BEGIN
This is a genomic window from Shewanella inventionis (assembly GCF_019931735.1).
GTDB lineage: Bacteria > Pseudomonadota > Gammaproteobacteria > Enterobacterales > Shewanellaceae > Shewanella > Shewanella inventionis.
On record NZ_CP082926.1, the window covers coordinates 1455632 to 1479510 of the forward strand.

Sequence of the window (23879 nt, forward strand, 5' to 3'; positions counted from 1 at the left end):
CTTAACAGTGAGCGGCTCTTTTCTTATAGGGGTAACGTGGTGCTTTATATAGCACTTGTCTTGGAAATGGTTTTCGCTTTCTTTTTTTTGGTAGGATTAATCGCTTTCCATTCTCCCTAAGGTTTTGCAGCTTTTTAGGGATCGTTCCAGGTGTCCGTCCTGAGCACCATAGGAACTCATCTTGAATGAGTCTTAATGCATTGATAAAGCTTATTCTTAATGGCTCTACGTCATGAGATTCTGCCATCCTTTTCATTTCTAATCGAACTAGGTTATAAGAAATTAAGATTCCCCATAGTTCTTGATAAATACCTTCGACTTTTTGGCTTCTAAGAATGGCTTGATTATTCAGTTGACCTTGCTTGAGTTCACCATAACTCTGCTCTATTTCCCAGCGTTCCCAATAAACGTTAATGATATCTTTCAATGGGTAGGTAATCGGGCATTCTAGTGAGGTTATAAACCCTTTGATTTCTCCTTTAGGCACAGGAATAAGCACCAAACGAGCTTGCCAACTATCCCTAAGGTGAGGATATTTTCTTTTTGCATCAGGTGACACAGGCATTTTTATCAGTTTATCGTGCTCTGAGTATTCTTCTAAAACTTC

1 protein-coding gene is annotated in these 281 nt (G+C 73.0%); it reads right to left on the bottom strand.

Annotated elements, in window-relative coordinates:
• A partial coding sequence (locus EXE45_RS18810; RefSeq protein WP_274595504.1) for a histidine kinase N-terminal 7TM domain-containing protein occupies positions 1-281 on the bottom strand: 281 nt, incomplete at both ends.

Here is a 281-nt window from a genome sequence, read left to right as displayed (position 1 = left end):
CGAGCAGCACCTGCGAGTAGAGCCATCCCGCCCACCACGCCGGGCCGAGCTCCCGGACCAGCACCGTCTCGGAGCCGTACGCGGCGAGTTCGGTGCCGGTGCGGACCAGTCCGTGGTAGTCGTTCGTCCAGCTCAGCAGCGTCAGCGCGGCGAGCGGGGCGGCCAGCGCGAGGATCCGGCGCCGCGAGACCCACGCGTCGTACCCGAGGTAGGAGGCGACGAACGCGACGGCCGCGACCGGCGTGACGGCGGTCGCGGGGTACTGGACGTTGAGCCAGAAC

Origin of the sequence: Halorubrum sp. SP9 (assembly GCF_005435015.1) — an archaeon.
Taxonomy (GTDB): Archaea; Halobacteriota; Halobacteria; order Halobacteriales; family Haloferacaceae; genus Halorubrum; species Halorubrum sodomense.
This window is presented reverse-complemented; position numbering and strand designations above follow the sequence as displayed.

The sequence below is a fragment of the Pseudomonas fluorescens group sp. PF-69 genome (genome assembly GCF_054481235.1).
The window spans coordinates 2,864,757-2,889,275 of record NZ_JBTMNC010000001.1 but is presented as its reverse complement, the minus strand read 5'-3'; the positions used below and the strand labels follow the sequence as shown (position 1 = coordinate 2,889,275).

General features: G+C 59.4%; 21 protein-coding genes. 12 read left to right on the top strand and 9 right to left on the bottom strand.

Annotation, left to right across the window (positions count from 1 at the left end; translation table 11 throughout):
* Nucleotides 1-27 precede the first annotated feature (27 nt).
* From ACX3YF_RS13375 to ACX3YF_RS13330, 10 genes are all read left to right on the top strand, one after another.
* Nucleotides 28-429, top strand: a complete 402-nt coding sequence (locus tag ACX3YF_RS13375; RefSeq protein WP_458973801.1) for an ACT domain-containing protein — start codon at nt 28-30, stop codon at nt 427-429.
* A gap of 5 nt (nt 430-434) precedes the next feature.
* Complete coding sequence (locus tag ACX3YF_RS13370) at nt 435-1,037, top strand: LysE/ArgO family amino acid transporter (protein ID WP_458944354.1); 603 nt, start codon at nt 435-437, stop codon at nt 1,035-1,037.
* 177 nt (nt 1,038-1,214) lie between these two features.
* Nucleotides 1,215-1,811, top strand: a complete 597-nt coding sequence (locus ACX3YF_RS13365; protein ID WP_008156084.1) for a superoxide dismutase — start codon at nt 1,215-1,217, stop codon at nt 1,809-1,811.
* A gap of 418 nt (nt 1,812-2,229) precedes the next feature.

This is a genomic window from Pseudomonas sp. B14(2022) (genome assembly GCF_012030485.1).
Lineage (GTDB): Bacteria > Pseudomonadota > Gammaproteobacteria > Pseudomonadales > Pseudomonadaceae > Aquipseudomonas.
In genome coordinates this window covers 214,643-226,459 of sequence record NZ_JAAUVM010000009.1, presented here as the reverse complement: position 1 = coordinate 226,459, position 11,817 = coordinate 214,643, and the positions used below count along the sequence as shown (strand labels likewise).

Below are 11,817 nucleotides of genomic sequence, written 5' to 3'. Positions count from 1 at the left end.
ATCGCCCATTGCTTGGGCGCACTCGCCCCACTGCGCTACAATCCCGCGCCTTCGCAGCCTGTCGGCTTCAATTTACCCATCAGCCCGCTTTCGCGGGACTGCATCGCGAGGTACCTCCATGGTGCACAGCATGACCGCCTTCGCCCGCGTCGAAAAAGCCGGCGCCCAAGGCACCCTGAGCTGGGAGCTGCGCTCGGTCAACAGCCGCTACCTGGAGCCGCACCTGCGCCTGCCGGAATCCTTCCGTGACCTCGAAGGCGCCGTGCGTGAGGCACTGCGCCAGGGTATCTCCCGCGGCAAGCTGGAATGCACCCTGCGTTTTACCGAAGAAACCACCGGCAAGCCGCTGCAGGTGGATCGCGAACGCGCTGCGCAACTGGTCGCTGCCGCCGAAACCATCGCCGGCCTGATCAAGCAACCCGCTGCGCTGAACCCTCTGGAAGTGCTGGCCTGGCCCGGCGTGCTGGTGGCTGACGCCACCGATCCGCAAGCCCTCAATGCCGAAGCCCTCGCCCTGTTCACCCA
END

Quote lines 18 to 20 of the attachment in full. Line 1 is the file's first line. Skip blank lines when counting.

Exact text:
* Nucleotides 1-27 precede the first annotated feature (27 nt).
* From ACX3YF_RS13375 to ACX3YF_RS13330, 10 genes are all read left to right on the top strand, one after another.
* Nucleotides 28-429, top strand: a complete 402-nt coding sequence (locus tag ACX3YF_RS13375; RefSeq protein WP_458973801.1) for an ACT domain-containing protein — start codon at nt 28-30, stop codon at nt 427-429.